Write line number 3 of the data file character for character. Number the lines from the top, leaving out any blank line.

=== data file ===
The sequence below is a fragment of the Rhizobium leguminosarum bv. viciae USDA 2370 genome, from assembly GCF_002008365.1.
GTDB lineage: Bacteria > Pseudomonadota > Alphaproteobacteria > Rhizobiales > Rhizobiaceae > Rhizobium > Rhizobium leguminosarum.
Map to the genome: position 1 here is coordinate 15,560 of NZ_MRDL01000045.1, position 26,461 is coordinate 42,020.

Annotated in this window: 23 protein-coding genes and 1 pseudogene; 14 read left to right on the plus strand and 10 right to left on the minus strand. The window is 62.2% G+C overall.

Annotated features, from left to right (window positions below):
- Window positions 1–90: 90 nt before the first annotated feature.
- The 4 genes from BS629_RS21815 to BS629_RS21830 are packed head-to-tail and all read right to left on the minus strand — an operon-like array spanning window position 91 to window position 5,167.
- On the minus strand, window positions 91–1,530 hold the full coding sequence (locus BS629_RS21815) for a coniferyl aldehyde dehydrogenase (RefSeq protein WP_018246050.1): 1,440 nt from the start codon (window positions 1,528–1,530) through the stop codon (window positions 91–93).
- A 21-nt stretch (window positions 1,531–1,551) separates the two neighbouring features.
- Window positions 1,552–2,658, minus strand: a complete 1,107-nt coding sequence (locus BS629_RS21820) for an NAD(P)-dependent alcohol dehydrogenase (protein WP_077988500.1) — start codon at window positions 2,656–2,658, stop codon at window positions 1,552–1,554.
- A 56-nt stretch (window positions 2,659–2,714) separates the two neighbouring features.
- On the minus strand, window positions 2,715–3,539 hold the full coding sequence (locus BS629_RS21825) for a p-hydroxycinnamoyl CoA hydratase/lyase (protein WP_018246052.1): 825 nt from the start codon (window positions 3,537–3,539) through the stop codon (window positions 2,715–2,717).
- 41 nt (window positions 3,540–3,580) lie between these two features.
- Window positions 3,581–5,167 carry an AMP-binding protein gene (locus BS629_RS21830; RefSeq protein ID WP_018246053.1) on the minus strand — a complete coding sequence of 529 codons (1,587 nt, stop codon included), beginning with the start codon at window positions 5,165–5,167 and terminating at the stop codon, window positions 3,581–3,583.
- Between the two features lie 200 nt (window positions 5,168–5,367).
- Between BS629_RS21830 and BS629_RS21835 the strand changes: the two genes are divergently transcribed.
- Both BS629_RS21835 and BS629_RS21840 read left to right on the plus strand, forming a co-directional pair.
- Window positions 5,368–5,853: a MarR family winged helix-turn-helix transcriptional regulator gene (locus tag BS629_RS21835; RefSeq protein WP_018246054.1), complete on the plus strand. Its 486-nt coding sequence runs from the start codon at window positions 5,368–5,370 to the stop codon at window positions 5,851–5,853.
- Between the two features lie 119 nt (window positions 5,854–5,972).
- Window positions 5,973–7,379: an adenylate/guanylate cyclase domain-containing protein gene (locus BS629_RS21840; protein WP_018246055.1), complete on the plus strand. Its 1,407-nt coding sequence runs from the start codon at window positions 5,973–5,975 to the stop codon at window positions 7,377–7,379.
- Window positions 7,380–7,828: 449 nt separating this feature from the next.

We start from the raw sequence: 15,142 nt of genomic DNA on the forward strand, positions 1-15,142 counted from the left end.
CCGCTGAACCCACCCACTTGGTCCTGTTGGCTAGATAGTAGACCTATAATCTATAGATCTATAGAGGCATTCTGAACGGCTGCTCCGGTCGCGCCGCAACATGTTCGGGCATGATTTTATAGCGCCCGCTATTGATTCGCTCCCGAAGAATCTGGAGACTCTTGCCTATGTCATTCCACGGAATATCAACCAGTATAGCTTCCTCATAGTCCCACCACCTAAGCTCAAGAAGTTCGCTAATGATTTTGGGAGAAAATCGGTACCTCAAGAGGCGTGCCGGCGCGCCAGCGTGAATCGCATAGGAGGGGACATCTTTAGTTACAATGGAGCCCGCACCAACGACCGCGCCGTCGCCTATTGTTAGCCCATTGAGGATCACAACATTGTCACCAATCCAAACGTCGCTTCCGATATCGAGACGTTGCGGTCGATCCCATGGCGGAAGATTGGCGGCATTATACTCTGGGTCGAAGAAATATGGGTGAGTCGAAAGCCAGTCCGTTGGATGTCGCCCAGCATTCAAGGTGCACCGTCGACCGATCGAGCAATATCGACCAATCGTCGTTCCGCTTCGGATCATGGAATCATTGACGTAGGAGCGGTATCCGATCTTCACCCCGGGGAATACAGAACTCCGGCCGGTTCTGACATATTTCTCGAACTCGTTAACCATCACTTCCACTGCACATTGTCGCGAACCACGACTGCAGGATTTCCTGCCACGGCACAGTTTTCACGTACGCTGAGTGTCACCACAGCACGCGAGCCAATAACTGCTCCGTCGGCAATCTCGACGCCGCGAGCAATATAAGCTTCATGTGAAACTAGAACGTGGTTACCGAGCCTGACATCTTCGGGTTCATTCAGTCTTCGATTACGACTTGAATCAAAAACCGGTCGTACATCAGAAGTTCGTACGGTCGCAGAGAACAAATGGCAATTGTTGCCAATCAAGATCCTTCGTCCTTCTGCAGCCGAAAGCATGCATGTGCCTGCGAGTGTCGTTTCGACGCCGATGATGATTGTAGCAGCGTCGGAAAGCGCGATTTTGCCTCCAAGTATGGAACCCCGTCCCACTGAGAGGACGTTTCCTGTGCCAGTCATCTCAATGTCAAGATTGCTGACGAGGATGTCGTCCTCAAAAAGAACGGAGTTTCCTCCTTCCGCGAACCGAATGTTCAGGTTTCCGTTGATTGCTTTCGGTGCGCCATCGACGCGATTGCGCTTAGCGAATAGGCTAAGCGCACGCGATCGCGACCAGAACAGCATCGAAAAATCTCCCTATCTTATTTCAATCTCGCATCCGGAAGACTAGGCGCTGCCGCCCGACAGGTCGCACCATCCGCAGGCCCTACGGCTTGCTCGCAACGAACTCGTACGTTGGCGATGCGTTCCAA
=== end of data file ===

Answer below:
Map to the genome: position 1 here is coordinate 15,560 of NZ_MRDL01000045.1, position 26,461 is coordinate 42,020.